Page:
And when you do this, when you do this, you’ve mastered the length of life."If you can’t be a pine on the top of a hill
Be a scrub in the valley—but be
The best little scrub on the side of the hill,
Be a bush if you can’t be a tree.
If you can’t be a highway just be a trail
If you can’t be the sun be a star;
It isn’t by size that you win or fail—
Be the best of whatever you are.
Dr. Martin Luther King Jr.
"The Three Dimensions of Life"
April 9, 1967
How easy would our jobs as educators be, if we could get our students to buy in to this idea of Dr. Martin Luther King Jr.?
Students would work to the best of their abilities and realize whatever grade they recieved was the best for them for that moment in time.
Students would not need to compare themselves in any way to other students, thereby eliminating the need to compete, be jealous or cheat.
Students would not take things for granted, nor would they wnat for anything because they would realize that they are in the moment and that is enough.
Students would learn for learning sake and not for the score or grade or building their resume.
Students would come prepared everyday because preparation would allow them to maximize their potential for that day.
Students would appreciate others because it is in community that they maximize themselves.
Oh, how simple our jobs would become.
Our classrooms would become an actual environment of learning.
Our relationships with the students could truly fluorish to maximize each students potential.
Our classrooms would be emotionally safe for all members of the community of learning.
A tremedous resource for Dr. Martin Luther King Jr., his life, accomplishments, sermons and letters can be found through Stanford University at http://mlk-kpp01.stanford.edu/index.php
Tuesday, January 10, 2012
In the mid 1st Century A.D., Roman philosopher Seneca stated,
"While we teach, we learn."
"While we teach, we learn."
In the late 18th Century A.D., French moralist and essayist Joseph Joubert wrote,
To teach is to learn twice.
In 1993, American educator Dr. Gary Phillips determined,
"we remember 92% of what we teach each other."
Despite knowing that the best way to truly understand, one must be able to teach.
The American educational system is still dependent upon a model that places the expert
at the front, in the position of both teaching and learning,
while presenting knowldege to a captive group of passive students.
We must demand better of ourselves as educators and place our students in the
optimum position for their learning. Students must become their own teachers.
We must create in them a desire to understand the knowledge,
we hope for them to apply and retain, to a point that they can teach each other.
We must place the burden of learning on the students and diminish the role of the educator
from expert presenter of the information to guide and facillitator of the learning process.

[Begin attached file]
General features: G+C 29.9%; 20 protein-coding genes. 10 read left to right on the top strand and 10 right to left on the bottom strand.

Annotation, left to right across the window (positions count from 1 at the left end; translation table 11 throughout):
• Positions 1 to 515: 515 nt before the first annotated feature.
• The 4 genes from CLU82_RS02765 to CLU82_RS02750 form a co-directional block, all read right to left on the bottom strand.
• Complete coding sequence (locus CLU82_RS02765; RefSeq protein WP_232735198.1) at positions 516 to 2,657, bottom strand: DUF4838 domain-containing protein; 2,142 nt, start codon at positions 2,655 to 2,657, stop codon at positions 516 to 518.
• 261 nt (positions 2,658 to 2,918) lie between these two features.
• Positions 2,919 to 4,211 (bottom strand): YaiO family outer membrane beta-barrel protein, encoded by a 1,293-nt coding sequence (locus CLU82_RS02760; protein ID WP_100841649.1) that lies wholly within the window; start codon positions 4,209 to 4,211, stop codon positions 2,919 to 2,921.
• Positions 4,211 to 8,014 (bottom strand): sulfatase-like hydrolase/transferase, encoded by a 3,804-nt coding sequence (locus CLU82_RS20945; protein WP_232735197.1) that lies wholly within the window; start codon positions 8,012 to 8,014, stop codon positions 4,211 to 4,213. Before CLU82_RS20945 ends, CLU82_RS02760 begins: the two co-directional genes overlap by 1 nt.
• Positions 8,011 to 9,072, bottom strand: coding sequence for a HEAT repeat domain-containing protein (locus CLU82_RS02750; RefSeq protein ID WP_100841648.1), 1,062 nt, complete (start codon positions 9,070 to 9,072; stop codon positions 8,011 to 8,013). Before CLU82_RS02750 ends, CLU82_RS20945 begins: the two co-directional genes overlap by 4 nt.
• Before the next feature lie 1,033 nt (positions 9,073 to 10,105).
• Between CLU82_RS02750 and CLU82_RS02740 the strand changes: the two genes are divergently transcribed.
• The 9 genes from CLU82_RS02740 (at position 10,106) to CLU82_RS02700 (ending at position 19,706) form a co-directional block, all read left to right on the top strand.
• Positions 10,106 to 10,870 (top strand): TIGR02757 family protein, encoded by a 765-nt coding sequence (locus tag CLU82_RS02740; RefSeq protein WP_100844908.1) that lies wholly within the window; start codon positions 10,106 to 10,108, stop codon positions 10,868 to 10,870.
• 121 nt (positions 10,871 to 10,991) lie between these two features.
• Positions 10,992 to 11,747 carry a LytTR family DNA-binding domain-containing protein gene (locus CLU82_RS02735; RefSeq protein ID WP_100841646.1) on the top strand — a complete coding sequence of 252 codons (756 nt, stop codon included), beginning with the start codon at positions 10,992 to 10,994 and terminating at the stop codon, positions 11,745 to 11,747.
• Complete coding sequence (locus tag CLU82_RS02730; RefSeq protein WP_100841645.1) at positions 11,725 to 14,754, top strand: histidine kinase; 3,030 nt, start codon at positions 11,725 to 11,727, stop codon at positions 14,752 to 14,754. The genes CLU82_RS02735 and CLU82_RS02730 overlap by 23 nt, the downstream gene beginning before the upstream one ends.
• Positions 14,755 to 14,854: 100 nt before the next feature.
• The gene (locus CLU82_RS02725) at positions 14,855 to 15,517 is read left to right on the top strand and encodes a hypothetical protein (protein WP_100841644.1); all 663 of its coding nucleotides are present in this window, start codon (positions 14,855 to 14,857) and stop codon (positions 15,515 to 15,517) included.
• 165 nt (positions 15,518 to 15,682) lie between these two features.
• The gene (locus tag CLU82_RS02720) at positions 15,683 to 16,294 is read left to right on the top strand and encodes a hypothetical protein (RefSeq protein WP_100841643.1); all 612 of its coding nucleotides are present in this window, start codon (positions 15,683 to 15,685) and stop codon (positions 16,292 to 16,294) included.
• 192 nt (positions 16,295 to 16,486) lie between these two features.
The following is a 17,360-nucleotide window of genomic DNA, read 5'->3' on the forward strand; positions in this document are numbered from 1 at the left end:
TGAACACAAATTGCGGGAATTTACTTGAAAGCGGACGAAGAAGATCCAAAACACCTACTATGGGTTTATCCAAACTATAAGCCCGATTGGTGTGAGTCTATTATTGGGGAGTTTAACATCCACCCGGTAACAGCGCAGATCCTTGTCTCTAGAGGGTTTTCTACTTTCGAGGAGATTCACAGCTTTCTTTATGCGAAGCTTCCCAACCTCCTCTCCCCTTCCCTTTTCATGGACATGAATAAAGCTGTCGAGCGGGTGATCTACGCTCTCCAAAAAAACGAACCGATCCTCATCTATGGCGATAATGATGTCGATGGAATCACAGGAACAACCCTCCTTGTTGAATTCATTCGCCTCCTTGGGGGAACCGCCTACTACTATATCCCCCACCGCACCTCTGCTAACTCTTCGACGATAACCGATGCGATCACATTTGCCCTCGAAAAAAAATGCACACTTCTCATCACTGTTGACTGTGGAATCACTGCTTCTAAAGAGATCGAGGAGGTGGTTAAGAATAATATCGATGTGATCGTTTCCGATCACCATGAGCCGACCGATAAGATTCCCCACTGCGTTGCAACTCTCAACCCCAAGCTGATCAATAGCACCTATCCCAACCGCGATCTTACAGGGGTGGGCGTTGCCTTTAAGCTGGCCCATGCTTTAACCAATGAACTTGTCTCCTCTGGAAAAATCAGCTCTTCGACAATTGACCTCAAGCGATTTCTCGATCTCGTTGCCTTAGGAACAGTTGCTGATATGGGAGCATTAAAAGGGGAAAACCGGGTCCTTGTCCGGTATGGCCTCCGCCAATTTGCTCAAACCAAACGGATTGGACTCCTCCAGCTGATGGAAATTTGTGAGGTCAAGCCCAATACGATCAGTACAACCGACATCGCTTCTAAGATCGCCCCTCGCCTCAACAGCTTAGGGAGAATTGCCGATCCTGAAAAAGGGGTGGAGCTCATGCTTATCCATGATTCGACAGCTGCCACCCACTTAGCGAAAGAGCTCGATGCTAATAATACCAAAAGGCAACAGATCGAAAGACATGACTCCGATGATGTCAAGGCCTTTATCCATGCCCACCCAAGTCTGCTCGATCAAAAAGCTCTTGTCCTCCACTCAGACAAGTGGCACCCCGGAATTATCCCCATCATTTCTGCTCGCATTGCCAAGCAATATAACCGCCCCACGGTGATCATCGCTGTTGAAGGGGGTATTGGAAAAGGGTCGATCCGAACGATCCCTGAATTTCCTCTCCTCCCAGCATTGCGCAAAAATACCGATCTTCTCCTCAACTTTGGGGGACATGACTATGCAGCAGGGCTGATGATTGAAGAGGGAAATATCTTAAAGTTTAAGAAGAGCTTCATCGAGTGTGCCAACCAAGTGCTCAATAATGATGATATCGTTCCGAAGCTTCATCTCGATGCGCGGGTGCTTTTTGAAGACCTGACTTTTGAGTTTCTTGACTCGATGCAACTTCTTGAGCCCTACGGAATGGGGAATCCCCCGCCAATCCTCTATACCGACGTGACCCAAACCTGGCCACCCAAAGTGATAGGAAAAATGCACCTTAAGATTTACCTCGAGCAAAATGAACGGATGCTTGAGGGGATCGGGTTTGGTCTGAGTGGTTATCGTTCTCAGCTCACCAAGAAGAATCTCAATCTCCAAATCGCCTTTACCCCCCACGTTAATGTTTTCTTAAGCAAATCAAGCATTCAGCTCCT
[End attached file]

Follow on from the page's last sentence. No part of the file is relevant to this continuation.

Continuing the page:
Students must understand that in a community of learning that they are responsible to and for each other in order to maximize the potential of learning for all. It is in the ultimate success of the group that success as an individual is actualized.
Thursday, January 05, 2012
Yesterday, January 4th, marked the first day back from the holiday break and the beginning of the new semester. In the tradition of Lasallian schools, we begin each class with prayer. Quite often, I use the website, Praying Each Day, http://www.prayingeachday.org/reflect.html for the prayer of the day.
The prayer for yesterday focused on Sir Isaac Newton. Who else would be a more appropriate focus for a prayer for the beginning of a science class? However, it is in this prayer that we can see how all educators and their students should approach both teaching and learning. I can not find a better way to articulate what the focus of education should be.
Isaac Newton was born on January 4th 1643. What is Newton remembered for?
He developed Calculus, a branch of mathematics.
In studies of light, he showed via a prism that sunlight is made of a spectrum of
colors - red, orange, yellow, green, blue, indigo, violet.
Newton formulated Three Laws of Motion, which led to his theory of Universal Gravitation
(often remembered in the incident of the falling apple).
Newton’s work was a turning point in science, but he acknowledged that his progress and success were built on the hard work and achievements of people before him:
“If I have seen further,
it is by standing on the shoulders of giants.”
There is so much that I don’t know, and I ask you to inspire me with a thirst for knowledge.
I pray, too, for wisdom and understanding that I may use my knowledge well.
I give thanks for many people I have never met whose knowledge and understanding have been passed on to me.
I ask that I may benefit from their work and experience and may contribute, in turn, to the
well-being of others.